Old people have had the privilege over the years of holding leadership positions large and small in all walks of life. Whether in business, the services, the professions or our communities, leadership is a privilege. It is also a responsibility which should earn respect in its own right at any age when it is successful.
The wisdom of experience and mistakes
As individuals and a demographic, we have made mistakes. It always happens. The baby boomers are accused by Millennials of being responsible for climate change and its consequences. Earlier generations were charged by their juniors of taking the world into unbelievably harrowing global conflicts – twice.
Before that, a generation of scientists and industrialists of the industrial revolution changed our society and landscape beyond recognition. Their focus was on scientific advancement and entrepreneurial profits. That’s not bad, except when it is done without thought for the longer-term consequences. As such many, though not all, brought misery, poverty and even death to thousands.
History will probably repeat itself; it usually does. Generations X and Y will almost certainly make use of technology to reverse climate change and should be applauded. On the other hand, they are already leading their children and grandchildren into potential dystopia as they start to play with AI, robotics and genetic engineering.
Are the mistakes of the old people of the world a reason not to respect them? Yes, in some cases. However, consider a young politician such as Chlöe Swarbrick, a New Zealand Green Party MP. She recently winged an ‘OK, Boomer’ retort across the chamber. She might like to consider what it will feel like when she is at the top of the tree. Her generation will, inevitably, make appalling mistakes in the years to come. Will she reflect back to this moment when being chastised by her grandchildren’s generation? On reflection, with the benefit of wisdom, age and hindsight behind her, might she wonder if she played that one the right way?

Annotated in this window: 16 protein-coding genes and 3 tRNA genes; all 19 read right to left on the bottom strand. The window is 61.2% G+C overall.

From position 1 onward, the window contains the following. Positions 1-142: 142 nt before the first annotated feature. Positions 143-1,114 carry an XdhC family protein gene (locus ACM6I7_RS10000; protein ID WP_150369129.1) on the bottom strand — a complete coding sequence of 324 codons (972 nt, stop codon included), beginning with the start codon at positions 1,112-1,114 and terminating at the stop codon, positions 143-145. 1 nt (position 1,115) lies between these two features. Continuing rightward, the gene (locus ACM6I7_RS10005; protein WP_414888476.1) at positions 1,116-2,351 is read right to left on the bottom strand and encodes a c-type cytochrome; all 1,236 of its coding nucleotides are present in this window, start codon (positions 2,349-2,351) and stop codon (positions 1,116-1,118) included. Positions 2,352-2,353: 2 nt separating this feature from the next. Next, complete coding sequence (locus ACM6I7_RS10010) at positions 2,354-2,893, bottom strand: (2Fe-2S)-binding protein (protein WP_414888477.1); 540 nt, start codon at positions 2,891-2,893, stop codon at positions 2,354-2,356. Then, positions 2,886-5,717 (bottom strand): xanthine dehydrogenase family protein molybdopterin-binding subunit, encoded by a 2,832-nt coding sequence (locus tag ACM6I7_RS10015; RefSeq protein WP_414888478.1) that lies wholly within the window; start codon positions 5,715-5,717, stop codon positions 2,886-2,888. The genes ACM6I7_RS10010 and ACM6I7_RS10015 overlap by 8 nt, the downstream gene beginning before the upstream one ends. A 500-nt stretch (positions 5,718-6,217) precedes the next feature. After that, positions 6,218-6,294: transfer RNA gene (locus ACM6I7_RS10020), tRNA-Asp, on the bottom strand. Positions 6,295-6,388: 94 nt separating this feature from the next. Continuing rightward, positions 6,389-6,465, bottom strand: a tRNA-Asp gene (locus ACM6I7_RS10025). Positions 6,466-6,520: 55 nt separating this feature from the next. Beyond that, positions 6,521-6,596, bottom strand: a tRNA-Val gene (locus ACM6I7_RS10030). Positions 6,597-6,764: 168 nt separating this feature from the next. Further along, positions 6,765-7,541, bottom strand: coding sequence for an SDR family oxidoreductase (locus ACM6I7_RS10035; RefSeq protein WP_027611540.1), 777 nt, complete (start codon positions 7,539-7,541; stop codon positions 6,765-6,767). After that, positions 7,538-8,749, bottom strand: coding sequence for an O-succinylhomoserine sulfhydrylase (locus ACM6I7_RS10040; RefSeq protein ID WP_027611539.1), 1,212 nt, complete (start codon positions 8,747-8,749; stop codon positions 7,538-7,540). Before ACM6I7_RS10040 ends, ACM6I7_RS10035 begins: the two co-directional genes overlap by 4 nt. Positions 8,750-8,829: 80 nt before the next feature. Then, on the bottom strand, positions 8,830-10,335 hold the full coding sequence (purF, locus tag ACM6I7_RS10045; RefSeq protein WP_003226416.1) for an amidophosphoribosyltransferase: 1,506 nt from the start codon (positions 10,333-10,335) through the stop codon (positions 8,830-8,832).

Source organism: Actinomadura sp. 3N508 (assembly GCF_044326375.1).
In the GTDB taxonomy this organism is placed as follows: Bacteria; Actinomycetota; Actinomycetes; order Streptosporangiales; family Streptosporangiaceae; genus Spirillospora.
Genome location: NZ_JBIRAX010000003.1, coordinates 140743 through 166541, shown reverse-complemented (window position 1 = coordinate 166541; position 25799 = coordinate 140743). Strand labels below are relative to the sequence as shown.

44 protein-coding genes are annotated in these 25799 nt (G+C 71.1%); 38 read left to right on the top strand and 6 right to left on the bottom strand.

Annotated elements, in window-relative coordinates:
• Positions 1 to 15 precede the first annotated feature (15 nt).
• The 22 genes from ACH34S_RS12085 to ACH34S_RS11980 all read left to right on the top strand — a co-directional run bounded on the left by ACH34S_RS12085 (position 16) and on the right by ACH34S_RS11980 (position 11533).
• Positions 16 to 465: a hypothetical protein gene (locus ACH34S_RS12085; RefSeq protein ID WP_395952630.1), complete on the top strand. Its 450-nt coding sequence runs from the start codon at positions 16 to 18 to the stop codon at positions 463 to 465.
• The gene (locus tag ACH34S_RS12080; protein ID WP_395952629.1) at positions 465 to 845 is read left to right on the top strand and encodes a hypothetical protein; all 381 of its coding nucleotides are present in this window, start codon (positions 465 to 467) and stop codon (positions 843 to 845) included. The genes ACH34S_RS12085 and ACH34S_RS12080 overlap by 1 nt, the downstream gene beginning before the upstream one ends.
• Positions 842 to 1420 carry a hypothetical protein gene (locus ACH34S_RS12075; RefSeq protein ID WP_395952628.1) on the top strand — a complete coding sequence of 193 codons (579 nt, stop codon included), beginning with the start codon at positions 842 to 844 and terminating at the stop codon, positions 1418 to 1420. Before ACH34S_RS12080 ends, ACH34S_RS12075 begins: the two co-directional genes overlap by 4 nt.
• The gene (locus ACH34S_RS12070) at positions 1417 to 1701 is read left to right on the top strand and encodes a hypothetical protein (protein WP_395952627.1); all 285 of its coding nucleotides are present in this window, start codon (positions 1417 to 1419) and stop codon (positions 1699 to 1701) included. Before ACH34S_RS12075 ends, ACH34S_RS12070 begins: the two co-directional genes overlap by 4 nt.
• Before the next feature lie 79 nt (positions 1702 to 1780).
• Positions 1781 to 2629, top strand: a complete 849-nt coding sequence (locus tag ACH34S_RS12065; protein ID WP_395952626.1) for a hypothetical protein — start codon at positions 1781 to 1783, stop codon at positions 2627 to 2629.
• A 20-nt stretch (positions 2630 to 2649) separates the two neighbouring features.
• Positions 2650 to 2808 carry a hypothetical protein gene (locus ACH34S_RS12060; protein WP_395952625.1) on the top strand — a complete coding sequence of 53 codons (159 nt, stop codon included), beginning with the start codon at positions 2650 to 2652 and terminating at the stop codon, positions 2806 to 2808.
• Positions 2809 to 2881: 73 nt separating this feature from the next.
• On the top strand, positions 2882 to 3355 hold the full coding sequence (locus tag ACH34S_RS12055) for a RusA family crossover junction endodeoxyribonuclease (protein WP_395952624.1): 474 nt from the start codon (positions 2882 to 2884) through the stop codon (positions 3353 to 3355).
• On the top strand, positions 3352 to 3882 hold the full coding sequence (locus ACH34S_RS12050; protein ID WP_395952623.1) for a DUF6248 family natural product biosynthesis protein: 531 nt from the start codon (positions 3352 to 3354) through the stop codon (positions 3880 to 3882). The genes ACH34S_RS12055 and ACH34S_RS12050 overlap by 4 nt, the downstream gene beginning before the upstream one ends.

Generations at war – and at peace
Inter-generational tension is as old as the hills. It is a never-ending cycle. My parents couldn’t understand why I left the Services at 25 and went to University. They despaired that I had a succession of jobs before setting up my own business with two computers. All this was the antithesis of our family tradition.
They despised my friends and I for our long hair and torn jeans and pop concerts. Our music was incomprehensible and intolerable to them. That doesn’t mean that we didn’t respect them, not least because they had defended our lives and freedom from the tyranny of fascism. Then, they brought us up in the post-war period, which makes our recent bout of austerity look positively wealthy.
So, should we respect older people? With some exceptions, almost certainly. Should older people respect the younger generations? With some exceptions, almost certainly. What should be the basis of that respect? Values of communication, community, wisdom, inquisitiveness, honesty and achievement. Arguably, the world today is more wealthy, peaceful, healthier and better connected than at any time in its history. The men and women who adhered to these values bear much of the responsibility for this progress through the ages.
This post has been adapted from Jeremy Deedes’ original answer to a question on asked by a Quora member.